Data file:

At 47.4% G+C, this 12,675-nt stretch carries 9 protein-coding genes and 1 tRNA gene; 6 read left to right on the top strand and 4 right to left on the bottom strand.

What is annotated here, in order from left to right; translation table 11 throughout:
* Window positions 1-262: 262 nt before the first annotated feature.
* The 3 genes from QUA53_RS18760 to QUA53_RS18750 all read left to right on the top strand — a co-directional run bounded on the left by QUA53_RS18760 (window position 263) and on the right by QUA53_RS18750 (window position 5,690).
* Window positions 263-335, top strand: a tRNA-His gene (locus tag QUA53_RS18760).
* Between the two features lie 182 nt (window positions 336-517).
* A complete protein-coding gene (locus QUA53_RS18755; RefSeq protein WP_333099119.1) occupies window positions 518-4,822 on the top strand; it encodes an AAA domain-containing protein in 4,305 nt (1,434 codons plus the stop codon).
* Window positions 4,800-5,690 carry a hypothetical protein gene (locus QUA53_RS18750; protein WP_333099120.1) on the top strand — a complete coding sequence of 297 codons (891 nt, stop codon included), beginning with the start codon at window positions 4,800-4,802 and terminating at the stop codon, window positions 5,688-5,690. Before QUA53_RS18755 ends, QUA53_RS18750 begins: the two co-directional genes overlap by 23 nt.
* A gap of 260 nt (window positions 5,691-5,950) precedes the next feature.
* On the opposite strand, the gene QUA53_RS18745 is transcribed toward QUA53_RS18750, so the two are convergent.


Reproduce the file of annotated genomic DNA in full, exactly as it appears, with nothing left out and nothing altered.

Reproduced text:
At 47.4% G+C, this 12,675-nt stretch carries 9 protein-coding genes and 1 tRNA gene; 6 read left to right on the top strand and 4 right to left on the bottom strand.

What is annotated here, in order from left to right; translation table 11 throughout:
* Window positions 1-262: 262 nt before the first annotated feature.
* The 3 genes from QUA53_RS18760 to QUA53_RS18750 all read left to right on the top strand — a co-directional run bounded on the left by QUA53_RS18760 (window position 263) and on the right by QUA53_RS18750 (window position 5,690).
* Window positions 263-335, top strand: a tRNA-His gene (locus tag QUA53_RS18760).
* Between the two features lie 182 nt (window positions 336-517).
* A complete protein-coding gene (locus QUA53_RS18755; RefSeq protein WP_333099119.1) occupies window positions 518-4,822 on the top strand; it encodes an AAA domain-containing protein in 4,305 nt (1,434 codons plus the stop codon).
* Window positions 4,800-5,690 carry a hypothetical protein gene (locus QUA53_RS18750; protein WP_333099120.1) on the top strand — a complete coding sequence of 297 codons (891 nt, stop codon included), beginning with the start codon at window positions 4,800-4,802 and terminating at the stop codon, window positions 5,688-5,690. Before QUA53_RS18755 ends, QUA53_RS18750 begins: the two co-directional genes overlap by 23 nt.
* A gap of 260 nt (window positions 5,691-5,950) precedes the next feature.
* On the opposite strand, the gene QUA53_RS18745 is transcribed toward QUA53_RS18750, so the two are convergent.